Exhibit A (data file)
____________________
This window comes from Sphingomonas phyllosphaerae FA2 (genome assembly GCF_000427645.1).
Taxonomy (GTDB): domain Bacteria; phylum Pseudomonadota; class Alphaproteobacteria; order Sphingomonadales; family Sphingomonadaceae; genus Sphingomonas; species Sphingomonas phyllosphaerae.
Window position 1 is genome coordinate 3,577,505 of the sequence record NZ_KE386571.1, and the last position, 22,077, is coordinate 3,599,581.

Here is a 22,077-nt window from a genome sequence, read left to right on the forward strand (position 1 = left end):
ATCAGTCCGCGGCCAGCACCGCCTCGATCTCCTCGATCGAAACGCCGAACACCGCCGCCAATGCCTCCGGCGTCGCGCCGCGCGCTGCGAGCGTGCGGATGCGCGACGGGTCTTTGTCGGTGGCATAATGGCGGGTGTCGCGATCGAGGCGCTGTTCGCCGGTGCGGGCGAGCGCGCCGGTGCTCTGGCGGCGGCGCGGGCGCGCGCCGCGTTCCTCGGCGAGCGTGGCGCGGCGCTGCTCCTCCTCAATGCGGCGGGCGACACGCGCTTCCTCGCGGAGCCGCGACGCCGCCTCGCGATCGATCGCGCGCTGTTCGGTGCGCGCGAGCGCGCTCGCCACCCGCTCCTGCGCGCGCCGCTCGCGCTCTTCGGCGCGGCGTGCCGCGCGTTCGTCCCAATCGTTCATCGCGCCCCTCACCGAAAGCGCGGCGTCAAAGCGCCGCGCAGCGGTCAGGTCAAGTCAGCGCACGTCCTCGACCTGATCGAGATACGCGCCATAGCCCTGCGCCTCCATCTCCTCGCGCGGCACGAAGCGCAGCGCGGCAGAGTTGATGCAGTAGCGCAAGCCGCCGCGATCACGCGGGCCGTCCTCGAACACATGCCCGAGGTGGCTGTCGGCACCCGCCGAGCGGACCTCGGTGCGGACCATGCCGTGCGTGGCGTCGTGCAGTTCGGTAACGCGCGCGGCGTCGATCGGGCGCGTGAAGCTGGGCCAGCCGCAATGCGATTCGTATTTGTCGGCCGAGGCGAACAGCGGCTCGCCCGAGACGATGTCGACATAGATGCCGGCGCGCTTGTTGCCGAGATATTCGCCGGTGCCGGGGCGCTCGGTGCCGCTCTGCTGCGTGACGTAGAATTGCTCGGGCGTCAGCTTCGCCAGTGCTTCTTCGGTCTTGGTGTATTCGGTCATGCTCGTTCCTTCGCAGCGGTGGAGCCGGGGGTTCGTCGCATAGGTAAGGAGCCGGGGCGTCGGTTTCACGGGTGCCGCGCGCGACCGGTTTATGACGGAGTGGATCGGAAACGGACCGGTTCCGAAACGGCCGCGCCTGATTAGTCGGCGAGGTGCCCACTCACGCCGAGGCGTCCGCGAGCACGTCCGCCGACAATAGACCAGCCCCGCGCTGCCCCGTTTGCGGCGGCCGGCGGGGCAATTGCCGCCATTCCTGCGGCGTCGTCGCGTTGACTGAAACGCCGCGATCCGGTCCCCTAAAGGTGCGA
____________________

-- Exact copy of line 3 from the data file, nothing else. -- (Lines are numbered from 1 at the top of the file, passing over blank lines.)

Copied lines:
Window position 1 is genome coordinate 3,577,505 of the sequence record NZ_KE386571.1, and the last position, 22,077, is coordinate 3,599,581.